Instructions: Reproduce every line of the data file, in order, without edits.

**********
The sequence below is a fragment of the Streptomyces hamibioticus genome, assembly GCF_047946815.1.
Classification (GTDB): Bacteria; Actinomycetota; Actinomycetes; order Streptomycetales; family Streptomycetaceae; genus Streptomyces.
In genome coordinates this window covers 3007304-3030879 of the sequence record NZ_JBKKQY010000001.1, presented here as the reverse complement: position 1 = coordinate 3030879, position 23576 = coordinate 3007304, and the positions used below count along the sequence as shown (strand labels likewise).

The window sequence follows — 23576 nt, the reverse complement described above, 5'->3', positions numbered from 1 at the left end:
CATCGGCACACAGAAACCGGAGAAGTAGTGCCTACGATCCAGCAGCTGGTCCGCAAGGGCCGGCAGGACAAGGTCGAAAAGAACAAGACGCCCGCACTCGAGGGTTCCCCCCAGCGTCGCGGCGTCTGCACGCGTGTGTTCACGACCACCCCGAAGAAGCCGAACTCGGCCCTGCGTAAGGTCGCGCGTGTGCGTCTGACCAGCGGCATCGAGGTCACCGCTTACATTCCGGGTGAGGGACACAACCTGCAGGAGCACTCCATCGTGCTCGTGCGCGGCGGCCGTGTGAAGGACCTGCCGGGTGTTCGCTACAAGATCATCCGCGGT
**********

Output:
The sequence below is a fragment of the Streptomyces hamibioticus genome, assembly GCF_047946815.1.
Classification (GTDB): Bacteria; Actinomycetota; Actinomycetes; order Streptomycetales; family Streptomycetaceae; genus Streptomyces.
In genome coordinates this window covers 3007304-3030879 of the sequence record NZ_JBKKQY010000001.1, presented here as the reverse complement: position 1 = coordinate 3030879, position 23576 = coordinate 3007304, and the positions used below count along the sequence as shown (strand labels likewise).

The window sequence follows — 23576 nt, the reverse complement described above, 5'->3', positions numbered from 1 at the left end:
CATCGGCACACAGAAACCGGAGAAGTAGTGCCTACGATCCAGCAGCTGGTCCGCAAGGGCCGGCAGGACAAGGTCGAAAAGAACAAGACGCCCGCACTCGAGGGTTCCCCCCAGCGTCGCGGCGTCTGCACGCGTGTGTTCACGACCACCCCGAAGAAGCCGAACTCGGCCCTGCGTAAGGTCGCGCGTGTGCGTCTGACCAGCGGCATCGAGGTCACCGCTTACATTCCGGGTGAGGGACACAACCTGCAGGAGCACTCCATCGTGCTCGTGCGCGGCGGCCGTGTGAAGGACCTGCCGGGTGTTCGCTACAAGATCATCCGCGGT